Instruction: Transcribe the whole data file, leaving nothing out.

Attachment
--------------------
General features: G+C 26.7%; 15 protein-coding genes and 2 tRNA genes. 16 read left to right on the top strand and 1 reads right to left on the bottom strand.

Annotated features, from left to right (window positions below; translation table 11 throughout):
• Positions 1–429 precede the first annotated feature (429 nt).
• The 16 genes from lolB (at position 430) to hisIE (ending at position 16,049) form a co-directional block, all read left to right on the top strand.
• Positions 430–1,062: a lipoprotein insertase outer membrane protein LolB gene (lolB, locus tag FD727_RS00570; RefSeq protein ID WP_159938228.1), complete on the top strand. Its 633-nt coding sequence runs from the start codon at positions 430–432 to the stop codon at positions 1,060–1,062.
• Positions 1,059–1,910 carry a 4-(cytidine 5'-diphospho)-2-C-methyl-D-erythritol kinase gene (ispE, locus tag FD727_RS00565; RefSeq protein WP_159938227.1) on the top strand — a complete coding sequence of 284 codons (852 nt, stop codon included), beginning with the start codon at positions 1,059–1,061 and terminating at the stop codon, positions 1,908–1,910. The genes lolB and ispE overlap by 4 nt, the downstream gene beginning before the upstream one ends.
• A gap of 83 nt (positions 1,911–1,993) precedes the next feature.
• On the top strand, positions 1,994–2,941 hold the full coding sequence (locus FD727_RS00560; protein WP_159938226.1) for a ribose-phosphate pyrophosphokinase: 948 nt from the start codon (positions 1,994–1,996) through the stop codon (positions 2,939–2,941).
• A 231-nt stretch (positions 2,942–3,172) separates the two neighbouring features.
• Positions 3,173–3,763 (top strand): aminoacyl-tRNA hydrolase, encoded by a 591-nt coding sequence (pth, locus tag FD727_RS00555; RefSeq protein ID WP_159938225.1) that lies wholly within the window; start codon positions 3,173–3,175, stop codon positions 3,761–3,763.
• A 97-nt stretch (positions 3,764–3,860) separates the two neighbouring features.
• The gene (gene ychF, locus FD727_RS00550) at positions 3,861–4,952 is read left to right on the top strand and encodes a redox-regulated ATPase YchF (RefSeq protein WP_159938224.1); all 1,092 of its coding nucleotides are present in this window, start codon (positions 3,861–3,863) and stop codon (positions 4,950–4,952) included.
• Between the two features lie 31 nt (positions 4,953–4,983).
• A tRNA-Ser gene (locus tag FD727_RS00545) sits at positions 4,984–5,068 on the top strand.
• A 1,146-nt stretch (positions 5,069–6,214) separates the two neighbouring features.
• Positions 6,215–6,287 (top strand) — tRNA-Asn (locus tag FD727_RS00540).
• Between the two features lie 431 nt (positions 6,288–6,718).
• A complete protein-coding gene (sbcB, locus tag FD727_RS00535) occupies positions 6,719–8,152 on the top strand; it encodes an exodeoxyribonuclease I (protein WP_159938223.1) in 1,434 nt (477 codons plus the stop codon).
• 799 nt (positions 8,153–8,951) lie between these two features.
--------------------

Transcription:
General features: G+C 26.7%; 15 protein-coding genes and 2 tRNA genes. 16 read left to right on the top strand and 1 reads right to left on the bottom strand.

Annotated features, from left to right (window positions below; translation table 11 throughout):
• Positions 1–429 precede the first annotated feature (429 nt).
• The 16 genes from lolB (at position 430) to hisIE (ending at position 16,049) form a co-directional block, all read left to right on the top strand.
• Positions 430–1,062: a lipoprotein insertase outer membrane protein LolB gene (lolB, locus tag FD727_RS00570; RefSeq protein ID WP_159938228.1), complete on the top strand. Its 633-nt coding sequence runs from the start codon at positions 430–432 to the stop codon at positions 1,060–1,062.
• Positions 1,059–1,910 carry a 4-(cytidine 5'-diphospho)-2-C-methyl-D-erythritol kinase gene (ispE, locus tag FD727_RS00565; RefSeq protein WP_159938227.1) on the top strand — a complete coding sequence of 284 codons (852 nt, stop codon included), beginning with the start codon at positions 1,059–1,061 and terminating at the stop codon, positions 1,908–1,910. The genes lolB and ispE overlap by 4 nt, the downstream gene beginning before the upstream one ends.
• A gap of 83 nt (positions 1,911–1,993) precedes the next feature.
• On the top strand, positions 1,994–2,941 hold the full coding sequence (locus FD727_RS00560; protein WP_159938226.1) for a ribose-phosphate pyrophosphokinase: 948 nt from the start codon (positions 1,994–1,996) through the stop codon (positions 2,939–2,941).
• A 231-nt stretch (positions 2,942–3,172) separates the two neighbouring features.
• Positions 3,173–3,763 (top strand): aminoacyl-tRNA hydrolase, encoded by a 591-nt coding sequence (pth, locus tag FD727_RS00555; RefSeq protein ID WP_159938225.1) that lies wholly within the window; start codon positions 3,173–3,175, stop codon positions 3,761–3,763.
• A 97-nt stretch (positions 3,764–3,860) separates the two neighbouring features.
• The gene (gene ychF, locus FD727_RS00550) at positions 3,861–4,952 is read left to right on the top strand and encodes a redox-regulated ATPase YchF (RefSeq protein WP_159938224.1); all 1,092 of its coding nucleotides are present in this window, start codon (positions 3,861–3,863) and stop codon (positions 4,950–4,952) included.
• Between the two features lie 31 nt (positions 4,953–4,983).
• A tRNA-Ser gene (locus tag FD727_RS00545) sits at positions 4,984–5,068 on the top strand.
• A 1,146-nt stretch (positions 5,069–6,214) separates the two neighbouring features.
• Positions 6,215–6,287 (top strand) — tRNA-Asn (locus tag FD727_RS00540).
• Between the two features lie 431 nt (positions 6,288–6,718).
• A complete protein-coding gene (sbcB, locus tag FD727_RS00535) occupies positions 6,719–8,152 on the top strand; it encodes an exodeoxyribonuclease I (protein WP_159938223.1) in 1,434 nt (477 codons plus the stop codon).
• 799 nt (positions 8,153–8,951) lie between these two features.